Geophysical Fluid Dynamics Laboratory, Dlugokencky and two
colleagues report the results of their efforts to simulate in detail
the evolution of methane concentration using a sophisticated
numerical model of the atmosphere. That paper, titled "Impact
of meteorology and emissions on methane trends,
1990–2004," suggests that changes in the weather may have
played a key role in what Fiore regards as an anomalously abrupt
flattening of the methane curve. In particular, an increase in the
prevalence of tropical thunderstorms may have raised the amounts of
the various nitrogen oxides (gases often referred to collectively as
"NO x ") high in the atmosphere.
There NO x has the side effect of boosting the
production of OH, which in turn acts to destroy methane. Rising
temperatures over this interval contribute to the elimination of
methane as well, but to a lesser extent.
Fiore admits that "there's huge uncertainty" in her
estimates of the size of these effects and that other explanations
are certainly possible. She suggests, for example, that
anthropogenic sources of NO x may also have
increased—or perhaps that the distribution of these pollutant
gases has shifted toward the equator as low-latitude nations
industrialize. (These gases are that much more likely to foster the
destruction of methane there, because that process depends on the
amount of incoming solar radiation, which is greatest at low latitudes.)
M. Aslam Khalil, a physicist at Portland State University in Oregon,
helped establish a sampling network for methane as long ago as 1979.
He, like Dlugokencky, believes that the recent stasis in methane
levels fundamentally represents the system coming to equilibrium.
Khalil suspects that there have been no significant changes in the
overall magnitude of emissions, but he does recognize that some of
the individual sources must have become larger over the past few
decades. The explanation for the enigmatic stabilization of methane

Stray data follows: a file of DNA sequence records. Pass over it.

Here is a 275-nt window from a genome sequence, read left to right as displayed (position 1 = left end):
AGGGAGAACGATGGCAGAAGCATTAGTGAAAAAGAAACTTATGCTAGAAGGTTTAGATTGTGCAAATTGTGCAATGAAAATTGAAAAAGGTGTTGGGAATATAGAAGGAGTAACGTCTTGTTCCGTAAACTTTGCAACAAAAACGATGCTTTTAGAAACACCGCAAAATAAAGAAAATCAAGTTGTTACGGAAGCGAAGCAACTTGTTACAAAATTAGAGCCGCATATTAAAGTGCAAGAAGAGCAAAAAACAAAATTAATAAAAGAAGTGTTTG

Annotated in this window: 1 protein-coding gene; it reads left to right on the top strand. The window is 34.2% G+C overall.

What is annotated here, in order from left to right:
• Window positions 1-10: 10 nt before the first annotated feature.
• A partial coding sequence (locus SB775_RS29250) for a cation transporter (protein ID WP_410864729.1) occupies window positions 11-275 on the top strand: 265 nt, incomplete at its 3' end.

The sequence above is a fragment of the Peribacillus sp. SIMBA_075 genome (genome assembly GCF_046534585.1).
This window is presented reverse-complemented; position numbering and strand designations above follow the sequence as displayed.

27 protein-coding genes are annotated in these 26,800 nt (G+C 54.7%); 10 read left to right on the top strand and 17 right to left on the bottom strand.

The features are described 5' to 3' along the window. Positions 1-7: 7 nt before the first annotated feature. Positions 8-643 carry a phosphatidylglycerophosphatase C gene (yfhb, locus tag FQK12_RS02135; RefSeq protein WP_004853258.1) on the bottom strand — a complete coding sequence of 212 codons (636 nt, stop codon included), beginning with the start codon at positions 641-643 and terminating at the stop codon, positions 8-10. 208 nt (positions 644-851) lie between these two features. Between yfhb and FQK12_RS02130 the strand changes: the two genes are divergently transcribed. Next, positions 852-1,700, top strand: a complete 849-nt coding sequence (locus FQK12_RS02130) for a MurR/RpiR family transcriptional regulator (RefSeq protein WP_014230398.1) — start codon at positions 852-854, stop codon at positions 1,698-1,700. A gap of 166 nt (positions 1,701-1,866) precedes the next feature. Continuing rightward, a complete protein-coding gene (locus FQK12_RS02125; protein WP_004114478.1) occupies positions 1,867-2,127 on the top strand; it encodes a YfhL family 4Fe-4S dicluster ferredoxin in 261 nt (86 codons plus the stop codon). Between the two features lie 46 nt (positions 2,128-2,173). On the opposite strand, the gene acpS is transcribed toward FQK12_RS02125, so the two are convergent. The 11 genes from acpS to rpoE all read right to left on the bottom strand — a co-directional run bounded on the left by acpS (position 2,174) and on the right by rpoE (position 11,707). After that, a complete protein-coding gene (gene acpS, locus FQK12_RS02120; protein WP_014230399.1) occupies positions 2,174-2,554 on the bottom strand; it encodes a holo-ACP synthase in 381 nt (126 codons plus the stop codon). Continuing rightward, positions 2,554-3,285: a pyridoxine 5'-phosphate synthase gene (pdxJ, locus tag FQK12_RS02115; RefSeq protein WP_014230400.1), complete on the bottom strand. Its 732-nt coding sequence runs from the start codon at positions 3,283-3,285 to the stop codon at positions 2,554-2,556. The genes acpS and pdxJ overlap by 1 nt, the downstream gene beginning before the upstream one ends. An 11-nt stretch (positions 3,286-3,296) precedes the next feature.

levels, in his view, is that at least one of the other
sources—rice agriculture in particular—has
simultaneously become much smaller.
In a paper soon to be published in Greenhouse Gases and Animal
Agriculture: An Update (Proceedings of the 2nd
International Conference on Greenhouse Gases and Animal
Agriculture), Khalil and his Portland State colleague Martha J.
Shearer point out that China has produced much of the world's rice
for many decades, yet for the past 30 years, the area devoted to
rice agriculture in that country has fallen from about 37 million
hectares to a little more than 27 million. Khalil and Shearer
further note that in these rice paddies nitrogen-based fertilizer
has to a large extent replaced animal manure or "night
soil" (human wastes). This change in how rice is grown in China
reduces the amount of methane given off. What is more, these rice
farmers are using less water than they did before—another
change in agricultural practice that has the unintended side benefit
of reducing methane emissions.
Clearly, it will be some time before atmospheric scientists are able to
quantify with great certainty the changing sizes of the various sources
of methane. But as Khahil says, it's important to get at least a crude
handle on what is going on for the purpose of shaping policy: "You
don't want to try to control something that's already going down."